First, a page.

Store ordered by High Court to continue buying its supplies from Londis
THE operators of a Co Meath store which traded under the Londis name have been ordered by the High Court to continue buying their supplies from Londis pending a hearing over whether they were in breach of their franchise agreement.
The court refused however to grant an injunction restraining Partridge Ltd, and its directors Desmond and David Smyth, from holding a meeting tomorrow when it is proposed that a resolution should be put to creditors to wind up the company which operated the store on the Derry Road in Slane.
ADM Londis plc sought injunctions against the three defendants claiming the proposed winding up was simply "a ruse" to get out of the five-year franchise agreement entered into in December 2009 - but they continue trading through another unnamed company.
Mr Justice Roderick Murphy today refused to grant an injunction against the Smyths preventing them from passing a resolution for the voluntary winding up of their company.
However, he granted an injunction which requires that they continue to buy foodstuffs, drink, household goods, hardware and other items directly from Londis or from direct delivery suppliers who operate a central billing system with the chain which has around 200 supermarkets in Ireland. This is in accordance with the franchise agreement and the order is in place pending a full hearing of the matter.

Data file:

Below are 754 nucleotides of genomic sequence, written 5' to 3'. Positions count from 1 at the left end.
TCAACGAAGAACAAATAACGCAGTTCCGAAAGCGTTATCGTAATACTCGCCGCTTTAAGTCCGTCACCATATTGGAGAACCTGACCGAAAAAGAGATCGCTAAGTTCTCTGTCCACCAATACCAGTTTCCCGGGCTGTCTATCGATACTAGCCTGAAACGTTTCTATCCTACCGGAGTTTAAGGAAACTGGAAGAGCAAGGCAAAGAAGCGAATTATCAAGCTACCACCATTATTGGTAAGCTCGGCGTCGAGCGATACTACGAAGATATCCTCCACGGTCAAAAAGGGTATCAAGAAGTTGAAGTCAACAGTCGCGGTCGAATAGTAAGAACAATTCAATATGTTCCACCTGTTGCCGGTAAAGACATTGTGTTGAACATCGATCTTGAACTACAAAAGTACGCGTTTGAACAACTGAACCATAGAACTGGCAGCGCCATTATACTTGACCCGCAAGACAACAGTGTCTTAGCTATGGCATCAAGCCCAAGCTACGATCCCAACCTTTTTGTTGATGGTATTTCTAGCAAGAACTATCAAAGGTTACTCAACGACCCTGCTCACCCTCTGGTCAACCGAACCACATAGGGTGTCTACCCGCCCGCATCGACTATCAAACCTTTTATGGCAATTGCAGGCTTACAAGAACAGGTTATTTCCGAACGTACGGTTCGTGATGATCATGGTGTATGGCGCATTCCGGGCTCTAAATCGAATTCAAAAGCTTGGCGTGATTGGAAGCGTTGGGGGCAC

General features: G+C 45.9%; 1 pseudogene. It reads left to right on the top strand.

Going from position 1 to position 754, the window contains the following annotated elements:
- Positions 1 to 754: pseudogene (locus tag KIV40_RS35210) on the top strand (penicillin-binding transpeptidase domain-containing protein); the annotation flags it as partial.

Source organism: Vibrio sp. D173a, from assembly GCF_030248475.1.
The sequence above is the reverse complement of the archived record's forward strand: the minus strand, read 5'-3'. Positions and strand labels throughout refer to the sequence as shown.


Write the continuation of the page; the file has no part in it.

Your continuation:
The judge said he was satisfied the defendants had not revealed the full extent of their financial affairs to the court. There was only a reference in an affidavit that the company was incapable of paying its debts but no statement of affairs had been provided to the court, he said.
Earlier Angus Buttanshaw BL, for Londis, said the winding up proposal was simply "a ruse to bring to an end the franchise agreement."
The accounts for the business showed the store was "perfectly profitable" but a decision had been made to no longer honour the franchise agreement and put the company into liquidation, he said.
His clients had been informed by the defendants they had "ceased trading" on June 25 last but when a Londis regional manager called to the shop earlier this month, it was still open. After buying a couple of items in the store, the Londis manager was given a receipt which contained Desmond Smyth's personal VAT number, counsel said.
While Mr Smyth had said in an affidavit that he was allowing someone else to use his VAT number as a temporary convenience, Londis were arguing that business was being carried on through someone with whom he (Smyth) had a close relationship, counsel said.
Mr Buttanshaw also said a sophisticated "point of sale" computer system in all Londis stores, which allows the head office to see what business a shop is doing, has also been shut down in the Slane outlet.
Martin Hayden SC (with Ronnie Hudson BL), for the defendants, urged the judge not to grant an injunction because if the court finds with Londis at the full hearing of the matter, damages would be an adequate remedy.
He also said the accounts referred to by Mr Buttanshaw were only draft accounts and did not include a number of important liabilities. His clients had also asked Londis to remove its sign from over the shop but it had not done so.